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Chapter 27 - Mr. 137

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Wouldn’t you know it? I’m not even married to Cassie Wright and already I’m about to become a widower. To the young actor 72, I say, Please. Please tell me that was merely an M&M candy he gave Bacardi.
“Potassium cyanide,” says the talent wrangler as she leans over to pick up a paper napkin off the floor. “Found naturally in the cassava or manioc roots native to Africa, used to tint architectural blueprints in the form of the deep-blue pigment known as Prussian blue. Hence the shade ‘cyan’ blue ...”

Hence, she says, the term “cyanosis,” used to describe the blue tinge of someone’s skin after she’s been poisoned with cyanide. Instant and certain and forever, death.
On the monitors hanging above the room, echoing and empty save for the three of us, a full-breasted Cassie Wright plays a stern ward nurse, righteous and tyrannical in her starched white uniform and sensible shoes, who brings joy and freedom to the residents of a men’s mental hospital by giving them all blow jobs. A classic of adult culture called One Flew over the Cuckoo’s Nuts.
I say how much I love this movie.
And the young actor 72 says, “What are you talking about?”
He says the film we’re watching is about a feisty young pitcher who earns herself a starting spot on an all-male softball team by giving her teammates blow jobs.
Squinting, standing on my tiptoes and peering to see the screen above us, one of my hands still clamps on the edge of a folding buffet table. My anchor. A landmark in the dark room.
Actor 72 says, “This movie’s called The Bad Juiced Bears.” He says, “Are you blind?”
It doesn’t matter if Bacardi gives Cassie the pill or not, the wrangler says, stacking paper cups and stuffing them with crumpled napkins. She says the production might already have its dead body. A dead man, walking. Some man about to collapse at any minute. Cyanide, she says, travels as ions through the bloodstream, binding to the iron atom of the enzyme cytochrome c oxidase in the mitochondria of muscle cells. This union changes the shape of the cell, denaturing it to the effect the cell is no longer able to absorb oxygen. Effected cells, primarily the central nervous system and the heart, can no longer produce energy.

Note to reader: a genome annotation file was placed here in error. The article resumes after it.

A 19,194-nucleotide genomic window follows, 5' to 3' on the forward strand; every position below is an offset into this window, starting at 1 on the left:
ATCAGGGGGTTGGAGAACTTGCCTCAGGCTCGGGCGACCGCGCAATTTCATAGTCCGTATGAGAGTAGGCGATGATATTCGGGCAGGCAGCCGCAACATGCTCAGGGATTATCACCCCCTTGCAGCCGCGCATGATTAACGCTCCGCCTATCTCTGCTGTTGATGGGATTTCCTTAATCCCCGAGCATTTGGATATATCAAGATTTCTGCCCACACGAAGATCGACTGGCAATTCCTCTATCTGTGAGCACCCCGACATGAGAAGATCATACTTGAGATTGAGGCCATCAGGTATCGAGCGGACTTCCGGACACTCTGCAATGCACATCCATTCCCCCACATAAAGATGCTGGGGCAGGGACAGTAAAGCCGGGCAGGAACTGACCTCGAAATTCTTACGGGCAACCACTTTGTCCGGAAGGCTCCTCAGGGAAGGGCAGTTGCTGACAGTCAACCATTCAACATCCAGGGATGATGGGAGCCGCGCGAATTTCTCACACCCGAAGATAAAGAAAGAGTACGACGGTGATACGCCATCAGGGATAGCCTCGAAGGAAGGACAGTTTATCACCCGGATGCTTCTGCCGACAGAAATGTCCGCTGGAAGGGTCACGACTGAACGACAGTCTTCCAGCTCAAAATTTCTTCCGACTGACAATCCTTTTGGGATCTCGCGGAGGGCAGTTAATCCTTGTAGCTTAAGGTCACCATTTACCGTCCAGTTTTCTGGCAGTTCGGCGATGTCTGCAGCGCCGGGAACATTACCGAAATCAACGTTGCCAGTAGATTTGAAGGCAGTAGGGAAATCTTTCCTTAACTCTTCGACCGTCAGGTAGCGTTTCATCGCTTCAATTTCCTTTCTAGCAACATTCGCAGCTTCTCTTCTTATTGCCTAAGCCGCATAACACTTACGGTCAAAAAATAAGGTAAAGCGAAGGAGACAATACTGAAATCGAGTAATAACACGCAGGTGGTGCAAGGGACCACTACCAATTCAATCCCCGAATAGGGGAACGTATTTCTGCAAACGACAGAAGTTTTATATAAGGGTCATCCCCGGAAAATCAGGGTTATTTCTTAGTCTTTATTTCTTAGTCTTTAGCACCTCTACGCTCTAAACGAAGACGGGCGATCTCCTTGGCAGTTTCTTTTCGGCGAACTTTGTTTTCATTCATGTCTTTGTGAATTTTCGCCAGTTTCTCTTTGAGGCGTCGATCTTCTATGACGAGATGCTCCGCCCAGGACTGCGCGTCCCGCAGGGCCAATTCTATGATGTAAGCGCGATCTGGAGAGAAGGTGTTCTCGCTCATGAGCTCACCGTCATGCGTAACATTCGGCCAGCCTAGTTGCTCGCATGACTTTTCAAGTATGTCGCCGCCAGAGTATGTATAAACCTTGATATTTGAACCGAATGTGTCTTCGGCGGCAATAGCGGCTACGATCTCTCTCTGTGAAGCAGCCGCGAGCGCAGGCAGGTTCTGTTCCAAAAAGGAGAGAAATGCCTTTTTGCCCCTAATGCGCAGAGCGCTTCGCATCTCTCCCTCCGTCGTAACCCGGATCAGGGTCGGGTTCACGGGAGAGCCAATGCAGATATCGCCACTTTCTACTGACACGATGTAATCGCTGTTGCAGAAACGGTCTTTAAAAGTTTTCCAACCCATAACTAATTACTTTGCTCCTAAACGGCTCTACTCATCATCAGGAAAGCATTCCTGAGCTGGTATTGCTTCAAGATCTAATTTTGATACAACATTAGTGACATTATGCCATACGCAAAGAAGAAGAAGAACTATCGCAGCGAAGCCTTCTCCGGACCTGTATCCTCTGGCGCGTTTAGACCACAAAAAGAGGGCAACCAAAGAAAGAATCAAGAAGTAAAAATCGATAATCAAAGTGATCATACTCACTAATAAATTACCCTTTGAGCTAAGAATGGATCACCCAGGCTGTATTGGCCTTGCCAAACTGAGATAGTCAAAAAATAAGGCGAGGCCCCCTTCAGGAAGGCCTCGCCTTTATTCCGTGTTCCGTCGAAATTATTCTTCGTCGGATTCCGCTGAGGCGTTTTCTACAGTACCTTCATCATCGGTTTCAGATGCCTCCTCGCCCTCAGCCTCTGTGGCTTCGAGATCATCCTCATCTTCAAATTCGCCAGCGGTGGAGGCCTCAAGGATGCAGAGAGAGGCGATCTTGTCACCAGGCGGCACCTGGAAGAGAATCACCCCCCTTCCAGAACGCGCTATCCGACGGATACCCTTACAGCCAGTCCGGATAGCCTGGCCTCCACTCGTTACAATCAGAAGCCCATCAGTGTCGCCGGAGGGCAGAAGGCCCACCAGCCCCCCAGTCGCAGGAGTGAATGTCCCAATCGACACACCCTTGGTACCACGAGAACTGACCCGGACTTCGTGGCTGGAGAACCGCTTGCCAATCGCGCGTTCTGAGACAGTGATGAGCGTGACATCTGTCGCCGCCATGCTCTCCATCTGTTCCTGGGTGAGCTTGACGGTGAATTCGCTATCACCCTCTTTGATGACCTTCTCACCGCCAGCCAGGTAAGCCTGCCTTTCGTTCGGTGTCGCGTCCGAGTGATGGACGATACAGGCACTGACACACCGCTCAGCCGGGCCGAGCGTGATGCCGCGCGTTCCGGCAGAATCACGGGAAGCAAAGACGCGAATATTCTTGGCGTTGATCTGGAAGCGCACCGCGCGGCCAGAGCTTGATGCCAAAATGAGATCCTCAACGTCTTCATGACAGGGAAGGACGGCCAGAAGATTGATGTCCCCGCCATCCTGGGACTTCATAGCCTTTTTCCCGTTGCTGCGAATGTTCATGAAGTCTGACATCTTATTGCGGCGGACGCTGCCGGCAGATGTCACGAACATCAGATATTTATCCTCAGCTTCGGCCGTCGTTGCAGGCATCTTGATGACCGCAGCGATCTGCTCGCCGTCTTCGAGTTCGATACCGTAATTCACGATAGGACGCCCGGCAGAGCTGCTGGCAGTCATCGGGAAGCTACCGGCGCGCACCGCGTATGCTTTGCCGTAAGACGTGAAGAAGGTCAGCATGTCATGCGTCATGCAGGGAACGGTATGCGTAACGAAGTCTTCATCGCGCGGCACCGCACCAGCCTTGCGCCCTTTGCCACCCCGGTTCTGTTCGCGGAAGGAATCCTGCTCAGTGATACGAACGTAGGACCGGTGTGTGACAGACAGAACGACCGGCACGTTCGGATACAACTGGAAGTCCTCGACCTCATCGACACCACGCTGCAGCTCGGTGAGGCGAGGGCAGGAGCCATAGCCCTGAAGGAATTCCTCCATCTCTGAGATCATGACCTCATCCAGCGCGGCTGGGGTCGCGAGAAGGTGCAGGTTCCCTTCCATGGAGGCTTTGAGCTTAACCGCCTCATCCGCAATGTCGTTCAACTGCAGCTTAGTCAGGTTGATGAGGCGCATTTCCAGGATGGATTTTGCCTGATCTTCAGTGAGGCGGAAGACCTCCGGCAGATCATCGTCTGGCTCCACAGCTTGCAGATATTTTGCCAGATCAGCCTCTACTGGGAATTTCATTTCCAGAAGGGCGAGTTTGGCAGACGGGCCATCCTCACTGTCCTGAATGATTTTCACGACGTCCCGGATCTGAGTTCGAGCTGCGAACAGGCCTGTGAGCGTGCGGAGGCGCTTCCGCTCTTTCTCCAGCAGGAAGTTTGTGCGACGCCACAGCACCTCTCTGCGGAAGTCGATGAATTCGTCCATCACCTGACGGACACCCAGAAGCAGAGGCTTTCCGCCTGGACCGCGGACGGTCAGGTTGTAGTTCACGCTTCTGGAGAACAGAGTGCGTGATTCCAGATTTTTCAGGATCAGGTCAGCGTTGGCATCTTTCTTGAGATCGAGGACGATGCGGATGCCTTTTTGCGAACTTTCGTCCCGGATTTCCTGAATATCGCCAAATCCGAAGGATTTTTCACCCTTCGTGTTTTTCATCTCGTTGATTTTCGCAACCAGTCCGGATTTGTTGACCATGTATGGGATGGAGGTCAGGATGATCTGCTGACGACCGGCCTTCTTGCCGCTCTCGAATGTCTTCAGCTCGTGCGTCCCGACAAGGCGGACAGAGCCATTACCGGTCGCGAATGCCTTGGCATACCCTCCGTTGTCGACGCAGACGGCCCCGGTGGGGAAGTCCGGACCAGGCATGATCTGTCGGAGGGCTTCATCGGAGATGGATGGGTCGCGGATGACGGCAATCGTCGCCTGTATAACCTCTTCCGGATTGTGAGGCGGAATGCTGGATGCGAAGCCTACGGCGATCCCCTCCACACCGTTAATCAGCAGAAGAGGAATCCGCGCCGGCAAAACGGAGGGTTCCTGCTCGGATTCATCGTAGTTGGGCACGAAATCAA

For my reality show, after Cassie and I are married, I ask, How about calling it Sex Pot and the Private Dick?
Gathering empty potato-chip bags, balling them up, and stuffing them into a black garbage bag, the talent wrangler says, “Most cyanide poisoning occurs transdermally.” Looking at actor 72, she says, “How do you feel?”
Any weakness? Any loss of hearing? Weakness in his hands? Sweating, dizziness, or anxiety?
Cyanide is what killed those nine hundred people in the Jonestown mass suicide of 1978. Cyanide killed the millions in Nazi concentration camps. It killed Hitler and his wife, Eva Braun. During the Cold War of the 1950s, American spies were issued eyeglasses with thick, clunky frames. If captured, they were trained to casually chew the curved earpieces, where fatal doses of cyanide were cast inside the plastic. It’s these same horn-rimmed suicide glasses, the wrangler says, that inspired the look of Buddy Holly and Elvis Costello. All those young hipsters wearing death on their nose.
The moment the wrangler says “Jonestown” the actor and I look at the punch bowl, half empty, cigarette butts and orange peels floating in the pink lemonade.
About my new reality show with Cassie, I ask what if we call it Under-Cover Coupling. I ask does that sound too racy for network television.
And actor 72 says, “What’s trans ...”
“Transdermal,” the talent wrangler says. “It means ‘through the skin.’”
Wiping up crumbs with the edge of her hand, clearing the buffet tables, the wrangler says how most cyanide poisoning happens through people’s skin. To the young actor, she says, “Smell your hand.”
The kid cups one hand over his nose and sniffs.
“No,” the wrangler says, “smell the hand in which you held the pill.”
The actor sniffs his other hand, sniffs again, and says, “Almonds?”
That smell of bitter almonds is the potassium cyanide of the pill reacting with the dampness of his hand to form hydrogen cyanide. Already, the poison’s leaching into his bloodstream.
“I’ll just wash my hands,” the actor says.
And the wrangler shakes her head, saying that’s not the only place the pill touched. Not the only sweaty spot on his body dense with pores and nerve endings.
About my future reality show with my future, maybe dead wife, I ask why don’t we call it Mrs. Curves and the Flat Foot.
Actor 72 looks from the wrangler, tucking his chin to his chest to look straight down at his crotch, saying, “No way.”